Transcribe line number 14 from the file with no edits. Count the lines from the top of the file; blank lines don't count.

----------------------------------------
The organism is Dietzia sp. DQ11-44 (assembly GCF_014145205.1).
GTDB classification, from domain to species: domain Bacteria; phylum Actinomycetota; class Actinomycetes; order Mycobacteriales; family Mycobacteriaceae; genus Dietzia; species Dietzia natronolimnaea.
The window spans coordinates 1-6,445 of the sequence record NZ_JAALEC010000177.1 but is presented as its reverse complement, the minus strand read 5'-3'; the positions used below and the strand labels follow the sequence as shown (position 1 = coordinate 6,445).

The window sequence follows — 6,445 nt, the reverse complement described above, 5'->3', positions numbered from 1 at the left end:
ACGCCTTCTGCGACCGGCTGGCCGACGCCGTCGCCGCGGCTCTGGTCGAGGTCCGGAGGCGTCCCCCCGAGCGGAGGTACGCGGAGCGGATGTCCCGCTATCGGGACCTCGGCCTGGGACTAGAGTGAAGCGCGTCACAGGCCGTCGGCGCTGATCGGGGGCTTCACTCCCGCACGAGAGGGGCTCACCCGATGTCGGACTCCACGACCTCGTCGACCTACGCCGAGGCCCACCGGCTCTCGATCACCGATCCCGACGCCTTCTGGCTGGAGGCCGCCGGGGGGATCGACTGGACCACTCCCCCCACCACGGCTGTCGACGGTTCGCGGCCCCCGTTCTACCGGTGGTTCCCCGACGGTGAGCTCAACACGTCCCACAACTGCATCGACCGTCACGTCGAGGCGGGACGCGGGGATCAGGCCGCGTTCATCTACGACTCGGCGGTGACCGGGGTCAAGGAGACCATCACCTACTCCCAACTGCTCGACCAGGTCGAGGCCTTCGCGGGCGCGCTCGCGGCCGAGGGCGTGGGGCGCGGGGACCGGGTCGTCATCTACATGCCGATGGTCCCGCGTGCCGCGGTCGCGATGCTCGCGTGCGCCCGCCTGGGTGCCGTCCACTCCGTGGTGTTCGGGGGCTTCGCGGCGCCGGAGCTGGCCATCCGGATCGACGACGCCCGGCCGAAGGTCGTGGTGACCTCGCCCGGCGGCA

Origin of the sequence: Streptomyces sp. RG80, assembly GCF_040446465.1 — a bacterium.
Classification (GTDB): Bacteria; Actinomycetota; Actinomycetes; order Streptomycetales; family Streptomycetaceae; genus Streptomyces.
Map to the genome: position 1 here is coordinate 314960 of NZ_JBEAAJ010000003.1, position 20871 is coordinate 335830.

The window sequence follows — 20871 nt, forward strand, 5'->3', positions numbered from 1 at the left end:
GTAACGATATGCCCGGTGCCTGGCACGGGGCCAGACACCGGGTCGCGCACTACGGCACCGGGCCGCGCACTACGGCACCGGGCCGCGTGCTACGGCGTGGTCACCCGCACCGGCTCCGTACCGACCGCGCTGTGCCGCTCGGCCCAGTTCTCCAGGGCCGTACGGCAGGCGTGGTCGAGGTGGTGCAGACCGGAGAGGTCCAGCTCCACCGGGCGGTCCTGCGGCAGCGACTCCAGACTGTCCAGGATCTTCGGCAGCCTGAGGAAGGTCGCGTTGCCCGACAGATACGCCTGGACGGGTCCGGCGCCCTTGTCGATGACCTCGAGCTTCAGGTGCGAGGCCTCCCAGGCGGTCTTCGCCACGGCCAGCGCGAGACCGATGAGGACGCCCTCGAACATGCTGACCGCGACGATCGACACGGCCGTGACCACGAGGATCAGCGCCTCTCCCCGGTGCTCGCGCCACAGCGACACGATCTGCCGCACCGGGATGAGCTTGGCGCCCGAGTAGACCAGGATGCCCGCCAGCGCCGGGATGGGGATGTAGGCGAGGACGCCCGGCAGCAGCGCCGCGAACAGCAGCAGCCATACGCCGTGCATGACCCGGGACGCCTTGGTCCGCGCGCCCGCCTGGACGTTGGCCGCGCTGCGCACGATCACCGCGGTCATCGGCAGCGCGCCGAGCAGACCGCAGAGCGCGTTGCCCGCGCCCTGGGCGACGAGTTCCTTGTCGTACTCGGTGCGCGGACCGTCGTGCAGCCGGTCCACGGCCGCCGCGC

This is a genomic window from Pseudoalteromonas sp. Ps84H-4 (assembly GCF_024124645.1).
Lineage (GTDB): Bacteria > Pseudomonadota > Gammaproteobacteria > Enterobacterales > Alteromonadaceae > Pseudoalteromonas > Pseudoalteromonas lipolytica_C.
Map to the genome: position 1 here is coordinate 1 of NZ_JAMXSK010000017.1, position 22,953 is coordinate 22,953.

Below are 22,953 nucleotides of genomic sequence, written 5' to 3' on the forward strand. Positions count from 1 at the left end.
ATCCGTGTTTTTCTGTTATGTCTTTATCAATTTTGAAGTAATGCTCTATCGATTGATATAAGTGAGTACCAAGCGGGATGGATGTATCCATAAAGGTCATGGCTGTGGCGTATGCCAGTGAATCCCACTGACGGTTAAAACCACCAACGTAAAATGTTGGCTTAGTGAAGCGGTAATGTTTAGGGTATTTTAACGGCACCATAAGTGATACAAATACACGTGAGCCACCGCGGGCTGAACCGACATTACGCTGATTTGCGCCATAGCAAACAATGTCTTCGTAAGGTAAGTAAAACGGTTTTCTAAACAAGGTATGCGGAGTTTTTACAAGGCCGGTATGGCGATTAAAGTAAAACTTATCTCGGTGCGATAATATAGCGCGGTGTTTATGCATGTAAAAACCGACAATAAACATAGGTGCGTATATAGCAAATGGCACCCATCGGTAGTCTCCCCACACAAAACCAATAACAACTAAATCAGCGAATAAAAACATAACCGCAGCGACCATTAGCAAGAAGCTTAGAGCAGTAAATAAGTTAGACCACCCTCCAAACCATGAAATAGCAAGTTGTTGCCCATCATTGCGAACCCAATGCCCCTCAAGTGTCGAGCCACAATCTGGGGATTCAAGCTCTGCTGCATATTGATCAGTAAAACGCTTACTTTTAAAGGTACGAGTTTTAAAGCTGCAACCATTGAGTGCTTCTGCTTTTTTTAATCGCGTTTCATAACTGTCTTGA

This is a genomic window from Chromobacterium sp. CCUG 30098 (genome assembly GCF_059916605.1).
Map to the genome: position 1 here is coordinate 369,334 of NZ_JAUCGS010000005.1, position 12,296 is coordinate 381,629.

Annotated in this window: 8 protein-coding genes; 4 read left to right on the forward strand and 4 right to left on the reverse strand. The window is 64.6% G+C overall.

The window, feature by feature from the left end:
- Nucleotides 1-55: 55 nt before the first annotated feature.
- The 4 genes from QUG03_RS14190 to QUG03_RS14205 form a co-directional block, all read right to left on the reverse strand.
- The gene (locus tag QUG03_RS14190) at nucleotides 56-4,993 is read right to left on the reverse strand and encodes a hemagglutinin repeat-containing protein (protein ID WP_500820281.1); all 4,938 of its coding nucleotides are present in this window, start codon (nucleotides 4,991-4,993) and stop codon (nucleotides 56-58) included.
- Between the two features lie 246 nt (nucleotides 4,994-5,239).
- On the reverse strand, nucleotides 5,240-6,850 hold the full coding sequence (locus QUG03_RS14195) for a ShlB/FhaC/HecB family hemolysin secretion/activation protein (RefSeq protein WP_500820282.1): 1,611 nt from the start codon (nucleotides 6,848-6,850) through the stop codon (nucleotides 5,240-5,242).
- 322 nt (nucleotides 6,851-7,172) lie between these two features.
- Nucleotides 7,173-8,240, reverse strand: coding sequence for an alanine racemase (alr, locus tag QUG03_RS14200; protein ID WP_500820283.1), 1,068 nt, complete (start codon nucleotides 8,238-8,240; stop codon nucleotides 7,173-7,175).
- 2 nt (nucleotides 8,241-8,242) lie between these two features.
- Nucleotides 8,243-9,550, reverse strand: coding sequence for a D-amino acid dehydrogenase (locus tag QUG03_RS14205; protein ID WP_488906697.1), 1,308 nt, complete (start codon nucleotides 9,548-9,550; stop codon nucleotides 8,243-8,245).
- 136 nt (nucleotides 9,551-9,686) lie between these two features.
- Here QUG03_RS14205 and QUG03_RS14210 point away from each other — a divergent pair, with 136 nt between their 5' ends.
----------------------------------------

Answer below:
Below are 22,953 nucleotides of genomic sequence, written 5' to 3' on the forward strand. Positions count from 1 at the left end.